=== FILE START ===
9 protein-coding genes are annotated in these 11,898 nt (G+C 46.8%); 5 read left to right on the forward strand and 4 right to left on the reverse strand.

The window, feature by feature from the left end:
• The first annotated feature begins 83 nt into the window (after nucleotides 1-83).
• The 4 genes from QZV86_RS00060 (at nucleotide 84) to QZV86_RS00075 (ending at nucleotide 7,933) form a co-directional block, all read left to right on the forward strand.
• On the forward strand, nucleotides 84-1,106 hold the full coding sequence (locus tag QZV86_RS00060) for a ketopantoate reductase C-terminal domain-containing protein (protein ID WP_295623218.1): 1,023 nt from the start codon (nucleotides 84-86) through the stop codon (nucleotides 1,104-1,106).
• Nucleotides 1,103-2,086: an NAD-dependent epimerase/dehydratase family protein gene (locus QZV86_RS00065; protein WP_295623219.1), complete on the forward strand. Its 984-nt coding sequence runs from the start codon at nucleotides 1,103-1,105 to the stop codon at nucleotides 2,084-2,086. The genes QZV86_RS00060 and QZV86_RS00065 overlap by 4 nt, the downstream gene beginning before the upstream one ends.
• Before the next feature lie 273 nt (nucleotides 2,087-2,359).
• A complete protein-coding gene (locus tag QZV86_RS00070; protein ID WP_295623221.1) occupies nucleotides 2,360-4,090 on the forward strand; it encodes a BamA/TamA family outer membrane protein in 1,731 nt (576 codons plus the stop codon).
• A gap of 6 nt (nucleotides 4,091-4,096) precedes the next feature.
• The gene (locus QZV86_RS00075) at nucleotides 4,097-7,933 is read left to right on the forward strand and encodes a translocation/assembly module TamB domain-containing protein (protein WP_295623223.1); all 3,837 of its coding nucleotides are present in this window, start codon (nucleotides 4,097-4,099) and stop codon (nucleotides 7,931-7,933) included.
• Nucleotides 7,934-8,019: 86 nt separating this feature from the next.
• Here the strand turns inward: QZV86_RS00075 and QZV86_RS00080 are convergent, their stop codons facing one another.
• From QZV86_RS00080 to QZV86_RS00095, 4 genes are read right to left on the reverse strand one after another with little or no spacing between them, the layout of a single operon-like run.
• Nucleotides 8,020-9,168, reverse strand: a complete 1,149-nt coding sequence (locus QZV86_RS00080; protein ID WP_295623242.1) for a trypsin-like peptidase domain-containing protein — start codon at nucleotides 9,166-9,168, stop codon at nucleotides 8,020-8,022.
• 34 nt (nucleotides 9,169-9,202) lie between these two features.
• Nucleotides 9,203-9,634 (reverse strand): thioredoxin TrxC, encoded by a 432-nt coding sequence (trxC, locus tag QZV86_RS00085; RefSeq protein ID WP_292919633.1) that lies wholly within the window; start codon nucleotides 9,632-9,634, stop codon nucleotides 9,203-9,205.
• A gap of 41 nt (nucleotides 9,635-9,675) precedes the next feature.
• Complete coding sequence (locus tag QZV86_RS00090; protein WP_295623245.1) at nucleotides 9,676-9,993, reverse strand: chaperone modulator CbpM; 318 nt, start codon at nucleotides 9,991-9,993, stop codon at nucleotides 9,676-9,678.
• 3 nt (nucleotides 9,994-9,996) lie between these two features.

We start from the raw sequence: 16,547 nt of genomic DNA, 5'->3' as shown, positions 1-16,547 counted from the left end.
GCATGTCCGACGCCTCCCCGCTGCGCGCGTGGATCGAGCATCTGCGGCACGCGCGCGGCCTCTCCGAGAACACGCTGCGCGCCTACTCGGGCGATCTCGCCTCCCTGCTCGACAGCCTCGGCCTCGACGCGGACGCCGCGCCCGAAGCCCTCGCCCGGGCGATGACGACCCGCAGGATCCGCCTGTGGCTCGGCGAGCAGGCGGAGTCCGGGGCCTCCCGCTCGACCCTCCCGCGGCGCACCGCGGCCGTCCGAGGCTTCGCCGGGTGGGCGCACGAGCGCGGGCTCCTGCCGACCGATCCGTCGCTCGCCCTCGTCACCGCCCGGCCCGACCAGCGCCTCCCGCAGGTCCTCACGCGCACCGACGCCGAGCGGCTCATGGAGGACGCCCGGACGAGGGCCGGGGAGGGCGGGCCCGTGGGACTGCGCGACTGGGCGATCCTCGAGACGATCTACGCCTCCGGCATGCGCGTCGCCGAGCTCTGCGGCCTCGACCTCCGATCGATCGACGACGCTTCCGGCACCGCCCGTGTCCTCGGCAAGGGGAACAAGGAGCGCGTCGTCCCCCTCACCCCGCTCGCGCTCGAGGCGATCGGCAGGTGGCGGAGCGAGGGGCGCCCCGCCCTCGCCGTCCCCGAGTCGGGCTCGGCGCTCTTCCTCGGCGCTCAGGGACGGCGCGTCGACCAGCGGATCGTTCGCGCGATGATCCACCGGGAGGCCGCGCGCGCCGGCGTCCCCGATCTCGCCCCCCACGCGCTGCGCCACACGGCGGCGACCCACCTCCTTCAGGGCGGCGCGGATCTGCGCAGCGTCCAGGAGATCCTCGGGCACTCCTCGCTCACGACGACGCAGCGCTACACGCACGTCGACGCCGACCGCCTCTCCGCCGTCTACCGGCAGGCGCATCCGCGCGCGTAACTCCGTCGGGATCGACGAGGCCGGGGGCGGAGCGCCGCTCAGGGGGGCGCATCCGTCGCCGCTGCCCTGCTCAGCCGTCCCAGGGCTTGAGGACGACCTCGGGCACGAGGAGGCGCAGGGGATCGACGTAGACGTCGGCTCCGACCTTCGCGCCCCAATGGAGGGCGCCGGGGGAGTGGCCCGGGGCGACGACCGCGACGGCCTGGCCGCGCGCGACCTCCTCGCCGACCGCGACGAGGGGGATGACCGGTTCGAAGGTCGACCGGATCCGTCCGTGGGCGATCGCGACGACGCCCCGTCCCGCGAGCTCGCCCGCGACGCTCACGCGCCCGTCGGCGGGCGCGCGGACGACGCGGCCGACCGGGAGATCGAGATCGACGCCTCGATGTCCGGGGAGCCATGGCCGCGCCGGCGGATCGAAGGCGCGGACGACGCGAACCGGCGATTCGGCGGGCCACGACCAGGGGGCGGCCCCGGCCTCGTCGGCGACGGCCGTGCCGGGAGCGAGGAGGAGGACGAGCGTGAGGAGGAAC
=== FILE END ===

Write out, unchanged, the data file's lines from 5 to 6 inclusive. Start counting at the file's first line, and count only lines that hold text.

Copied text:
• On the forward strand, nucleotides 84-1,106 hold the full coding sequence (locus tag QZV86_RS00060) for a ketopantoate reductase C-terminal domain-containing protein (protein ID WP_295623218.1): 1,023 nt from the start codon (nucleotides 84-86) through the stop codon (nucleotides 1,104-1,106).
• Nucleotides 1,103-2,086: an NAD-dependent epimerase/dehydratase family protein gene (locus QZV86_RS00065; protein WP_295623219.1), complete on the forward strand. Its 984-nt coding sequence runs from the start codon at nucleotides 1,103-1,105 to the stop codon at nucleotides 2,084-2,086. The genes QZV86_RS00060 and QZV86_RS00065 overlap by 4 nt, the downstream gene beginning before the upstream one ends.